The Rise of Cannabis Cuisine

100815_The Rise of Cannabis Cuisine 

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Cannabis is on the rise, as well as everything that goes with it.

With more and more states decriminalizing marijuana, many cannabis businesses are entering the mainstream market. Just recently, rapper Snoop Dogg announced that he would be launching a marijuana-based company called Merry Jane, which will provide news, information, and entertainment about hemp. But the drug is also getting popular as a culinary ingredient, as people are looking for a sugar-free and lower-calorie alternative to alcohol.

According to Matt Gray of The Stoner’s Cookbook website, the legal marijuana industry might be worth $10.2 billion within the next five years, with the edible marijuana market accounting to as much as 40 percent of that. With 111 million Americans believed to have used cannabis, these figures just might be on the mark.

It also helps that attitudes regarding cannabis are changing rapidly. According to a survey published in The Future of Food and Drink, 58 percent of millennials—comprising 74 percent of survey participants—believe that weed will eventually become socially acceptable within the next ten years.

“With changing legislation, interest in potential uses of cannabis in food and drink is growing fast,” said Lucie Green, worldwide director of ad agency J Walter Thompson’s futures-focused Innovation Group. Examples of marijuana edibles already in the market include soft drinks by Dixie Elixir and chocolate and hash oil by Hubby Bars.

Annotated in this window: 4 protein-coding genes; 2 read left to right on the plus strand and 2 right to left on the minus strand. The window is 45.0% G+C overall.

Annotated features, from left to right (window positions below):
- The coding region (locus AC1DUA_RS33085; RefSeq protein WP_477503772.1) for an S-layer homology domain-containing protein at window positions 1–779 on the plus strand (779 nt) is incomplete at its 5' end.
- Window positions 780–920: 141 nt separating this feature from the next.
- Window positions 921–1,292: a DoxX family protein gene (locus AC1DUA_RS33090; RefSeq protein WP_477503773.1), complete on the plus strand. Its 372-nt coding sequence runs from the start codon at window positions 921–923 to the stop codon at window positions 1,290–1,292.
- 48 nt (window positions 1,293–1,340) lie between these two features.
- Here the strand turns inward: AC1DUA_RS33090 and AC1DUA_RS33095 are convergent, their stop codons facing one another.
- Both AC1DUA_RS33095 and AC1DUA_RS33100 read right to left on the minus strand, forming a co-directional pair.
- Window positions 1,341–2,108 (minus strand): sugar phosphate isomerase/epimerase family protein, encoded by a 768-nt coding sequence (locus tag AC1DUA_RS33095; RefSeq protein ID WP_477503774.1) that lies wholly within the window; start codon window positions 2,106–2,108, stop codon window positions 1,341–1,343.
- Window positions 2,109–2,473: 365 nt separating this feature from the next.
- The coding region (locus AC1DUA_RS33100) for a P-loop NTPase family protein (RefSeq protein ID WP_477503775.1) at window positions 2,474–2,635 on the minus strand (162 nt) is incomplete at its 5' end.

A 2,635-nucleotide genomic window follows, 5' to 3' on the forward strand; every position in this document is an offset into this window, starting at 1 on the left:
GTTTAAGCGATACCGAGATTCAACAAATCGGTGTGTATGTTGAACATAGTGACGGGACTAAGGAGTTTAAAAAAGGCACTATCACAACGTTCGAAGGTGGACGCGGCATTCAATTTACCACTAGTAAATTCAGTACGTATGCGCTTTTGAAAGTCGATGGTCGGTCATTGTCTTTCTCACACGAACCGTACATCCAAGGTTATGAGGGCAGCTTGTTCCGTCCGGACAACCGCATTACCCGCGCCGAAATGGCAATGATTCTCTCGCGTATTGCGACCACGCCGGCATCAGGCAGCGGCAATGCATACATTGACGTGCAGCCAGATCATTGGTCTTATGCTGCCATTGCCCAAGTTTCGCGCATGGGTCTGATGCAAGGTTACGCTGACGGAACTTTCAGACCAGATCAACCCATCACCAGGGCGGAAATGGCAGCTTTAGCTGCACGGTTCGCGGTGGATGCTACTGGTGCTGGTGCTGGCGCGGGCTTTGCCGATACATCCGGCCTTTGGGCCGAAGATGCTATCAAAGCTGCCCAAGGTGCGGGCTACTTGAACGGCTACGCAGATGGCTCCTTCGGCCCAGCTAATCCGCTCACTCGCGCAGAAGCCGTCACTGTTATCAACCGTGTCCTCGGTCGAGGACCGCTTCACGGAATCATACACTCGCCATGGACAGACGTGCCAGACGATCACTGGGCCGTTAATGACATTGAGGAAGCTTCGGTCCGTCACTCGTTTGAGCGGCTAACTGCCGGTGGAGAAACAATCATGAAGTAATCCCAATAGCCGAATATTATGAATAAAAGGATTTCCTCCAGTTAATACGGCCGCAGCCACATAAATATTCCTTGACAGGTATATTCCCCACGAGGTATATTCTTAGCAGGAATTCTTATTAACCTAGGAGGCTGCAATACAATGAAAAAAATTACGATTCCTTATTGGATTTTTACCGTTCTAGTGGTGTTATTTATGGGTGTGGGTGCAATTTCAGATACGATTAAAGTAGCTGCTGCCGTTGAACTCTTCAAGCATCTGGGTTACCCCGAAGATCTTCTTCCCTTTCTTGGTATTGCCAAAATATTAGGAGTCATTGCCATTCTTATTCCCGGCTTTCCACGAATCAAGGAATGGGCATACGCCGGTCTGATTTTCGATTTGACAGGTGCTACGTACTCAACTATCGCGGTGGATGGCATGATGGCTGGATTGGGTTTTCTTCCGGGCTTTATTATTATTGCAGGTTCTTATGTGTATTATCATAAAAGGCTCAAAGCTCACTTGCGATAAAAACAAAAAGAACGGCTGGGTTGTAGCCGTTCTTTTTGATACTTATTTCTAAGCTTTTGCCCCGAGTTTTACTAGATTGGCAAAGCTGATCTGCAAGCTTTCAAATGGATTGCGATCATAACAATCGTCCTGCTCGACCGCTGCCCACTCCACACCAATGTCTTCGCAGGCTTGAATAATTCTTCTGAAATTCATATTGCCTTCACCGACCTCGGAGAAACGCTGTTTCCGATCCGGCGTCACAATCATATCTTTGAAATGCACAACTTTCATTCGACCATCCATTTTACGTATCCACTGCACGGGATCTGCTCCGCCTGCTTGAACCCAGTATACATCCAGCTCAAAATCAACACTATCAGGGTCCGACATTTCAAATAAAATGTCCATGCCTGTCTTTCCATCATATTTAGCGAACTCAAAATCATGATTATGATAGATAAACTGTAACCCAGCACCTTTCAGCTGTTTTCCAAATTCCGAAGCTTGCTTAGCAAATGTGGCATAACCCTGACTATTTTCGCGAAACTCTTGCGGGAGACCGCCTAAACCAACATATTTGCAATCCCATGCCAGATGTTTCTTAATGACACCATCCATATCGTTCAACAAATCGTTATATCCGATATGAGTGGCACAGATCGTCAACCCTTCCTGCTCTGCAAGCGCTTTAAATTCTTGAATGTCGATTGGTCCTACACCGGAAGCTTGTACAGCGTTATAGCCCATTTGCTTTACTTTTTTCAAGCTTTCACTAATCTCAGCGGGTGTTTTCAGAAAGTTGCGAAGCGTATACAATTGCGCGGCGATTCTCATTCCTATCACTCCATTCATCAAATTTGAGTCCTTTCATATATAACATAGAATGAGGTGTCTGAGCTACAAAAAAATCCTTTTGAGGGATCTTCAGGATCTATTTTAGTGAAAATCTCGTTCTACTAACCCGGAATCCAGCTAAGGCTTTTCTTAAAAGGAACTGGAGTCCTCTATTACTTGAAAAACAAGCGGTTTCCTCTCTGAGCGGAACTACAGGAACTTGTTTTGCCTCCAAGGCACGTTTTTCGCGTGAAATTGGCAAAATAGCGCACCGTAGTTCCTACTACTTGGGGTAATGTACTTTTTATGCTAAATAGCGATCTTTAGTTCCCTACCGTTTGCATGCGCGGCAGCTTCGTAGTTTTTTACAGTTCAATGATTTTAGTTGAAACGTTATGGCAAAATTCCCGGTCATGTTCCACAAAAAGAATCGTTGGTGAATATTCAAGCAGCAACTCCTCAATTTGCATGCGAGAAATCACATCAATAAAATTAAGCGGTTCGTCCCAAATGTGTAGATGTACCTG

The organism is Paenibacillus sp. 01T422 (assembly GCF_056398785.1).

Many of these products are marketed for medicinal use, thanks to their tetrahydrocannabinol (THC) content—the one responsible for cannabis’ medical properties. However, those who simply want to experience the flavors of recreational marijuana also have choices.

Thanks to culinary creativity and connoisseurship, cannabis advocates are able to produce the best effects by combining weed with fats like olive oil, butter, and cream—pretty much like any other herb in the market. This produces an aroma and taste unique to each strain.

There’s one caveat though: marijuana is still illegal on the federal level. “Legality will dictate, of course,” Green said. “But, category by category, every food is being reinvented. Two years ago, many people would have said they were not keen on sour, yet now products like Nordic fermented butter are taking off. You just can’t future-proof how people’s future palates will change.”

While it is still too early to say that cannabis cuisine will become the next frontier in food and drink, one thing is for sure: there will be more experimentation and debate among foodies and legislators as the whole marijuana legalization drama continues to unfold.

What are the trends that you foresee for the marijuana edibles market? Voice your opinions in the comments section below – your opinion matters to the nation.

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